Combining academic rigour with dance, he stood for two days before the Triplicane Parthasarathy idol, sketched the ornaments and had them fashioned in his college.

would even act in a film as shiva with a real cobra on his head dress. The hero Dhandapani Desigar would move to the other end of the camera frame for safety while Dhanapal fearlessly managed to perform the scene.

But suddenly something sparked within him and he lost interest to perform and his dancing career was abandoned.

After a trip to Shantiniketan in West Bengal with his mentor KCS Panikkar, who succeeded Chowdhury as Principal, Dhanapal returned to the realm of painting. With a diploma, he sought out to make money through commercial art, but gave up on that pursuit as his creativity persisted.

Dhanapal returned to the College of Arts, this time as a lecturer for a starting salary of Rs 28.

In the beginning, there were signs of the colonial aesthetic in his artistic identity. His paintings in the 40s exhibit the link to the Bengal school. Post independence, he settled in a nativist style of modern art inspired by folkloric imagery, tempered by rural and temple iconography.

Towards the later years, his abstract experiments invoked temple art to conjure new interpretations.

In the early 1960s, DP Roy Chowdhury had set the stage for the development of the Madras Art movement. This effort was given a thrust by visionaries like Panikkar in painting and Dhanapal in sculpture.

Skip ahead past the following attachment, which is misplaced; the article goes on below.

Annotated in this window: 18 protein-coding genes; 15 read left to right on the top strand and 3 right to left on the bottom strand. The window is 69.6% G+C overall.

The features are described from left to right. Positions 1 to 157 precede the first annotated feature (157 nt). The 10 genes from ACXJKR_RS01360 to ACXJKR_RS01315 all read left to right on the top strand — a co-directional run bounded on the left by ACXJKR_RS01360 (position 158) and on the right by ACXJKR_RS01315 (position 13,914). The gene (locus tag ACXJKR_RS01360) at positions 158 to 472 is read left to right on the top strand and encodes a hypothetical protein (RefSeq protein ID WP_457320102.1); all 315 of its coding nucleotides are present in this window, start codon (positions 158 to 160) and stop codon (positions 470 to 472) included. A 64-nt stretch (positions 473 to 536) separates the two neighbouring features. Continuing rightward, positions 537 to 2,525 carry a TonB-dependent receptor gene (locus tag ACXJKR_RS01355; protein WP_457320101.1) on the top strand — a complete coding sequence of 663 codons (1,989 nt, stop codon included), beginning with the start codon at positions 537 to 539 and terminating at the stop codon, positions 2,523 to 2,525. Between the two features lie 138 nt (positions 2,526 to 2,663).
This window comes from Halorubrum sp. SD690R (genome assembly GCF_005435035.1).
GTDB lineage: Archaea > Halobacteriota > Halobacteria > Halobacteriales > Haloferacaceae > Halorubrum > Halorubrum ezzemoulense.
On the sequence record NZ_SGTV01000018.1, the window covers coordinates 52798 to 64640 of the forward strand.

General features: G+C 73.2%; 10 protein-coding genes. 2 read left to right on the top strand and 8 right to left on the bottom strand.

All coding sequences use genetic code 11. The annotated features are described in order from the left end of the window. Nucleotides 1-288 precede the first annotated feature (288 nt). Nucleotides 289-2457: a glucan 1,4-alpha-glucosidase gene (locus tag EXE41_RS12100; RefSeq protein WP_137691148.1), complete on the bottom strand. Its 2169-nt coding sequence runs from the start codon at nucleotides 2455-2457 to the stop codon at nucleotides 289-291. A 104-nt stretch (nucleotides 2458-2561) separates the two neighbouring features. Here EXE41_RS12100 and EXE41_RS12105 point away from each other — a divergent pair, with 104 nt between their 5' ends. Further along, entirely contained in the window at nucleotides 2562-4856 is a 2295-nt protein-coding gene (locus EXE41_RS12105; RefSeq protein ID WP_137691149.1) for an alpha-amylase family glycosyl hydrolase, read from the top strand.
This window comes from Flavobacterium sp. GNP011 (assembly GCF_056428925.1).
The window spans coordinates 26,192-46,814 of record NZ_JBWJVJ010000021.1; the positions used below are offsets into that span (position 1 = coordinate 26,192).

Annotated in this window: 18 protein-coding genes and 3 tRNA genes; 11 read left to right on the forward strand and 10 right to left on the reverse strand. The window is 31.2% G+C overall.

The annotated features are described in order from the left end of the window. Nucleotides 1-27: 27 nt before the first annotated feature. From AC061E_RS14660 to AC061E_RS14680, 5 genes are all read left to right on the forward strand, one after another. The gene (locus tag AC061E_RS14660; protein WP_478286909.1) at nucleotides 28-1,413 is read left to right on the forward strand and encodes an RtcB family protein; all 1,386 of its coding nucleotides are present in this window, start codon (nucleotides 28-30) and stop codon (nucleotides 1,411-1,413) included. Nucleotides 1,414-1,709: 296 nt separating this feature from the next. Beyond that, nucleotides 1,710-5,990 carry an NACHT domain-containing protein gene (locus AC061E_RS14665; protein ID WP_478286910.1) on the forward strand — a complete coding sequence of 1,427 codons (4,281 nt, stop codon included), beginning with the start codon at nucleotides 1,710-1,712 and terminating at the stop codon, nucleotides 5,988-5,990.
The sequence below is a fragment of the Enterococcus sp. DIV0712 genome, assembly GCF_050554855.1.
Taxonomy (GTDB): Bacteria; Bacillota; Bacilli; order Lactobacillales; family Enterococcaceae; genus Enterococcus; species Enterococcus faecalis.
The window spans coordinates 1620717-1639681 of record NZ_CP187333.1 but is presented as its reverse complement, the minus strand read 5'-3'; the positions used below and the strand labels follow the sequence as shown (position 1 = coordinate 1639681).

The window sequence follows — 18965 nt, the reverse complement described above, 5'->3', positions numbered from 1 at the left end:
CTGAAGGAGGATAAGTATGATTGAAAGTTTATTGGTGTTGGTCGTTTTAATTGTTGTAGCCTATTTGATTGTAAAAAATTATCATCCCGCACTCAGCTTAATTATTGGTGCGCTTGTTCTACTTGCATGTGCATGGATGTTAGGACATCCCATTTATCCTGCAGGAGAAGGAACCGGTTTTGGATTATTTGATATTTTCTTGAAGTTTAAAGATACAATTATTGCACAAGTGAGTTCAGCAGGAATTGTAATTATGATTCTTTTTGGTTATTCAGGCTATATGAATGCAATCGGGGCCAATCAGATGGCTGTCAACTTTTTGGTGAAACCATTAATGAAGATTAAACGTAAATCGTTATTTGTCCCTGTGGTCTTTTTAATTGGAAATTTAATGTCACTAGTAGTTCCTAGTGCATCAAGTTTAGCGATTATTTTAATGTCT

An artist village, which until then was a fixture of European culture, was established in Madras and named Cholamandalam.

Dhanapal also enjoyed sculpting statues of politicians such as K Kamaraj, Periyar, and Dr Sarvepalli Radhakrishnan, as well as artistes like Bharathidasan. It allowed him to interact with them in close quarters.

After the death of Mahatma Gandhi, Dhanapal decided to sculpt a statue in his honour.

With a picture of the Mahatma, he would stroll for an hour on the beach at dawn for 100 days.

When the bust was finally finished, Dhanapal was not satisfied as he was used to his subjects remarking that the statue bore their likeness.

So, Kamaraj sent Devdas Mohandas Gandhi, the fourth son of the Mahatma to see the statue. After Devdas spent an hour before the statue in silence, he turned to Dhanapal, teary-eyed and said, “I felt like I was in the presence of my father.”